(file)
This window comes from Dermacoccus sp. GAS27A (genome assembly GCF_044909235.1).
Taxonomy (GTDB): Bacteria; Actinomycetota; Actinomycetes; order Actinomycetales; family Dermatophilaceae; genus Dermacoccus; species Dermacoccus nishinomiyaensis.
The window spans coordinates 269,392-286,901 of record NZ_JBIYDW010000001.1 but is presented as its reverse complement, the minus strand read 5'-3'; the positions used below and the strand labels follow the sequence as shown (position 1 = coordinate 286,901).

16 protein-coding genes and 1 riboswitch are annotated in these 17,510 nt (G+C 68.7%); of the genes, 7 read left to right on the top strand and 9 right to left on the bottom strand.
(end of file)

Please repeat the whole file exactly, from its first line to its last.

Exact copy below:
This window comes from Dermacoccus sp. GAS27A (genome assembly GCF_044909235.1).
Taxonomy (GTDB): Bacteria; Actinomycetota; Actinomycetes; order Actinomycetales; family Dermatophilaceae; genus Dermacoccus; species Dermacoccus nishinomiyaensis.
The window spans coordinates 269,392-286,901 of record NZ_JBIYDW010000001.1 but is presented as its reverse complement, the minus strand read 5'-3'; the positions used below and the strand labels follow the sequence as shown (position 1 = coordinate 286,901).

16 protein-coding genes and 1 riboswitch are annotated in these 17,510 nt (G+C 68.7%); of the genes, 7 read left to right on the top strand and 9 right to left on the bottom strand.